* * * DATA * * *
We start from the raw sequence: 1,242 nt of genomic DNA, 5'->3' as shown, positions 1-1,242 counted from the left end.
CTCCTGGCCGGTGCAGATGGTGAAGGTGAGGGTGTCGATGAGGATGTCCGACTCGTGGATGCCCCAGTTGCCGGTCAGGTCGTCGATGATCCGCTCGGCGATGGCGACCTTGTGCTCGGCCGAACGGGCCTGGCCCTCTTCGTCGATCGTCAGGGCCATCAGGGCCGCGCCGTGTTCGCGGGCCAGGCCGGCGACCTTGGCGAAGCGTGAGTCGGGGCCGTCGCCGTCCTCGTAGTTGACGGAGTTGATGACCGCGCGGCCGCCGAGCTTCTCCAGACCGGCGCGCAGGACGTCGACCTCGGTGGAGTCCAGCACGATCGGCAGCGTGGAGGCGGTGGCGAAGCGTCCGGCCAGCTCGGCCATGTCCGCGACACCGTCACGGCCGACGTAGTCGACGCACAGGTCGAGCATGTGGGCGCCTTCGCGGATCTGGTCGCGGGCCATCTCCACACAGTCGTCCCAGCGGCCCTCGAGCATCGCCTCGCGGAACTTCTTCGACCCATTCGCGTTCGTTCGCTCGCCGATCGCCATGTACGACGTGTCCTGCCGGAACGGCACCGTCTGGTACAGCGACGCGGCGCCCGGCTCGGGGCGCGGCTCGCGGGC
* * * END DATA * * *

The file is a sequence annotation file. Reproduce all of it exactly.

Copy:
We start from the raw sequence: 1,242 nt of genomic DNA, 5'->3' as shown, positions 1-1,242 counted from the left end.
CTCCTGGCCGGTGCAGATGGTGAAGGTGAGGGTGTCGATGAGGATGTCCGACTCGTGGATGCCCCAGTTGCCGGTCAGGTCGTCGATGATCCGCTCGGCGATGGCGACCTTGTGCTCGGCCGAACGGGCCTGGCCCTCTTCGTCGATCGTCAGGGCCATCAGGGCCGCGCCGTGTTCGCGGGCCAGGCCGGCGACCTTGGCGAAGCGTGAGTCGGGGCCGTCGCCGTCCTCGTAGTTGACGGAGTTGATGACCGCGCGGCCGCCGAGCTTCTCCAGACCGGCGCGCAGGACGTCGACCTCGGTGGAGTCCAGCACGATCGGCAGCGTGGAGGCGGTGGCGAAGCGTCCGGCCAGCTCGGCCATGTCCGCGACACCGTCACGGCCGACGTAGTCGACGCACAGGTCGAGCATGTGGGCGCCTTCGCGGATCTGGTCGCGGGCCATCTCCACACAGTCGTCCCAGCGGCCCTCGAGCATCGCCTCGCGGAACTTCTTCGACCCATTCGCGTTCGTTCGCTCGCCGATCGCCATGTACGACGTGTCCTGCCGGAACGGCACCGTCTGGTACAGCGACGCGGCGCCCGGCTCGGGGCGCGGCTCGCGGGC